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Academy Awards Just Got Decided in August

August 28, 2009

Nobody is actually saying what needs to be said about Quentin Tarantino’s Inglourious Basterds. This film is the best movie of 2009. It’s not because of the intense scenes of violence scattered conservatively through the lengthy film. It’s not the extraordinary dialogue or the mastery of suspense that Tarantino consistently demonstrates. Instead, this film is the best of the year because of the bravery it took to make. In a world full of soulless action movies and deperate romantic comedies, Tarantino rises to the surface like a carbonated prophet in a beer of mediocrity. The general landscape of films is coarsely separated into two groups of films: those meant to entertain with dazzling displays of pyrotechnics and those designed to win an Academy Award. Tarantino is too smart and too talented to spend half of his budget in the way Michael Bay spends all of his. He is too cool and too independent to care what the Academy thinks of his films, although they have thought highly of them. In his latest film, Tarantino takes a story anyone in Hollywood could have made but does it in a way only he can. The final product is a film that challenges the way we think and doesn’t apologize for it. Spoilers are ahead so be aware of that before you continue.

Film critics lack the tools to judge this film effectively. It is painfully obvious, as the reviews are all over the map. Reviews have been downright dreadful and others have seen the film as the best one in Tarantino’s arsenal. Simply put, nobody knows what to do with this movie. Well, I do. If you want to understand this movie you have to be a Jew. Why? Well, because we like to ask questions. Lots of fucking questions. Also, it makes the discussion of his portrayal of Nazis far more interesting. Don’t listen to the reviews that say this film could have been just as good if it was set in a complete different time period with entirely different actors. Those people hate Jews. Moving on.

Some people hate this film because they were expecting an action movie after seeing the trailers on television. There’s a lot of that going around lately. If you were one of them, kill yourself. No, really. You are the reason that Beverly Hills Chihuahua saw the light of day.

There are three scenes that make this movie better than any other this year. Those are the opening scene on the farm, the scene with Michael Myers, and the German bar in the basement scene. I will not point to the theatre scene of this film simply because I don’t have the time to go into it nor am I near enough to a hospital to prevent the coming brain aneurysms doing so would cause.

Giant pipe.

Giant pipe.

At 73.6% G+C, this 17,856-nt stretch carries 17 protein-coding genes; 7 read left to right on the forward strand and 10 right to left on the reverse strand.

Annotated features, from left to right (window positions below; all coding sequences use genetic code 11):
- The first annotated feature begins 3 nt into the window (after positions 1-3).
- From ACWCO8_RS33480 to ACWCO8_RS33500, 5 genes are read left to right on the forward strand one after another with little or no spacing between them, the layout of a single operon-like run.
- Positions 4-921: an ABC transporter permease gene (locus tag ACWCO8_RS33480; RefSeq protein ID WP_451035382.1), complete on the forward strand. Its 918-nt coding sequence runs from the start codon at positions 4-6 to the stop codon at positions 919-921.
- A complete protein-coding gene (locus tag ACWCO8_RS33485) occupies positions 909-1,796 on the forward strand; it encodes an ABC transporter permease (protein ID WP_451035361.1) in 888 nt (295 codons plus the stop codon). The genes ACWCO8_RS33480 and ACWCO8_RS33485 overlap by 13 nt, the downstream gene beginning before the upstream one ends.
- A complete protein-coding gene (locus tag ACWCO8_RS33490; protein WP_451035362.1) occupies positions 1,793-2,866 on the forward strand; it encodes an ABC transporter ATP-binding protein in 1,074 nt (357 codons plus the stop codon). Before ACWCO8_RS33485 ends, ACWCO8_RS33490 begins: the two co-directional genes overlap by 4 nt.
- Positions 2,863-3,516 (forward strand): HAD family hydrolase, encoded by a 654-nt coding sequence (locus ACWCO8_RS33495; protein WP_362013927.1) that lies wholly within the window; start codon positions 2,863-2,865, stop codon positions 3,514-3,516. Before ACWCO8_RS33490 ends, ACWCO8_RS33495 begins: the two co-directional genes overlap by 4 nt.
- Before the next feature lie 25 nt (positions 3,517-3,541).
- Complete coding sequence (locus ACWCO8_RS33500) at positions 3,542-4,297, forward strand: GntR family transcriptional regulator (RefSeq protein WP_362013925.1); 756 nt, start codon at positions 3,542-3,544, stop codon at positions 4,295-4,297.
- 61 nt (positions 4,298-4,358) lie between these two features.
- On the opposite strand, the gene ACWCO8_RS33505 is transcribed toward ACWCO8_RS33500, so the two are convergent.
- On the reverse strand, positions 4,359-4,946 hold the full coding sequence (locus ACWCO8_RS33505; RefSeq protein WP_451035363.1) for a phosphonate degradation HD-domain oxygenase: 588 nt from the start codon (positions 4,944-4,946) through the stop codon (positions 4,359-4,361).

In the opening scene the likely winner of an Oscar, Christoph Waltz, is hunting for a Jewish family and appears to be in control from the very beginning despite being fairly passive. At least by Nazi standards. The emotional climax of the scene is followed by the slaughtering of the family through the wooden floor panels. What makes the scene exceptional is the way Tarantino approaches this scene. Every filmmaker before him has played similar scenes the same way, slow classical music or opera and sometimes with grainy or obscured views of the horror. Tarantino positions the camera over Nazi shoulders for the best view and a swell of electrifying violins consumes the theatre. This scene could have become insensitive and painful as fast as you can say “Adolf Hitler” but instead I found it to reach a part of me that I can’t accurately describe. The scene does more for Jews in five seconds than many other films have done altogether. An internal dialogue among Jews over the meaning of the Holocaust has existed for some time. Many Jewish thinkers have begun to state, to little fanfare, that Jews must move beyond the Holocaust if the religion and the culture are to survive. This scene indicates to me the first attempt in cinemas to see the Holocaust for its horror alone and not for its purpose as the working definition of Jewish plight.

Michael Myers was recruited to play Dr. Evil. That is, if Dr. Evil were a British military officer with heavy makeup on. Why is this scene the best? For starters, it helps point out which film critics should be deported. Those who shit on this scene have no soul. Really, they are basically robots. Not only is the casting choice perfect for the style of the film, it’s also filmed brilliantly.

The basement scene is one of the most violent in the film. However, you wait at least 20 minutes before you see a drop of blood. The entire scene plays out like sexual intercourse. There is some light foreplay and then the scene begins to rock back and forth until reaching a tense climax that explodes with gunfire. The ending of the scene truly is orgasmic even if it results in the death of great characters.

I just creamed myself writing about this film. Thank you, Mr. Tarantino.

3 Comments leave one →
  1. Mike permalink
    August 28, 2009 10:26 pm

    i like ur comparison of the basement scene to sex, but next time you give a blow job, try not to actually gag on the cock.

  2. r_sam permalink
    August 29, 2009 12:22 pm

    I feel like i just watched some of the worst critic-porn of my internet life.

    • August 29, 2009 10:05 pm

      so you liked it?

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